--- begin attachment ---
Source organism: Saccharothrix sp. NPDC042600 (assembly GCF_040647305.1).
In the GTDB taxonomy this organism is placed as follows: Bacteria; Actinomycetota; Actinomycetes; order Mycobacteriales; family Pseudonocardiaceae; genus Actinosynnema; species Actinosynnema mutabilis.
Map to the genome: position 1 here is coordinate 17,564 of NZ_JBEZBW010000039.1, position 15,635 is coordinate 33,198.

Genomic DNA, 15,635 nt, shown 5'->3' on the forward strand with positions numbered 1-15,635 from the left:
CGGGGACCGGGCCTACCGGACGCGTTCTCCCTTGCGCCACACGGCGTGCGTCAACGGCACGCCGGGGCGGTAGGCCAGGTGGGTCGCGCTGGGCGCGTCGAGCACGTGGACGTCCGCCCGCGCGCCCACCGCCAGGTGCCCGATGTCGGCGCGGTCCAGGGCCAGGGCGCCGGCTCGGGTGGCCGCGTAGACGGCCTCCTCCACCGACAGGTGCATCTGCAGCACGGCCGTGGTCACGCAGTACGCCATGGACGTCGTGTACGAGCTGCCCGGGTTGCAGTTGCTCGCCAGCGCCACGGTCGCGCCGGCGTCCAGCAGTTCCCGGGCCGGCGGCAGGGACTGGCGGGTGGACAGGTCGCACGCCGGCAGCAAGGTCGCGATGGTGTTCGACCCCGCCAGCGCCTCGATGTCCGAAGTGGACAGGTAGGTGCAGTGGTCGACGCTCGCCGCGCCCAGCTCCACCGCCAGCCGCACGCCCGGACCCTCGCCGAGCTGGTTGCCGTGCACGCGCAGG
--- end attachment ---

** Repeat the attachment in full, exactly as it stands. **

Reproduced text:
Source organism: Saccharothrix sp. NPDC042600 (assembly GCF_040647305.1).
In the GTDB taxonomy this organism is placed as follows: Bacteria; Actinomycetota; Actinomycetes; order Mycobacteriales; family Pseudonocardiaceae; genus Actinosynnema; species Actinosynnema mutabilis.
Map to the genome: position 1 here is coordinate 17,564 of NZ_JBEZBW010000039.1, position 15,635 is coordinate 33,198.

Genomic DNA, 15,635 nt, shown 5'->3' on the forward strand with positions numbered 1-15,635 from the left:
CGGGGACCGGGCCTACCGGACGCGTTCTCCCTTGCGCCACACGGCGTGCGTCAACGGCACGCCGGGGCGGTAGGCCAGGTGGGTCGCGCTGGGCGCGTCGAGCACGTGGACGTCCGCCCGCGCGCCCACCGCCAGGTGCCCGATGTCGGCGCGGTCCAGGGCCAGGGCGCCGGCTCGGGTGGCCGCGTAGACGGCCTCCTCCACCGACAGGTGCATCTGCAGCACGGCCGTGGTCACGCAGTACGCCATGGACGTCGTGTACGAGCTGCCCGGGTTGCAGTTGCTCGCCAGCGCCACGGTCGCGCCGGCGTCCAGCAGTTCCCGGGCCGGCGGCAGGGACTGGCGGGTGGACAGGTCGCACGCCGGCAGCAAGGTCGCGATGGTGTTCGACCCCGCCAGCGCCTCGATGTCCGAAGTGGACAGGTAGGTGCAGTGGTCGACGCTCGCCGCGCCCAGCTCCACCGCCAGCCGCACGCCCGGACCCTCGCCGAGCTGGTTGCCGTGCACGCGCAGG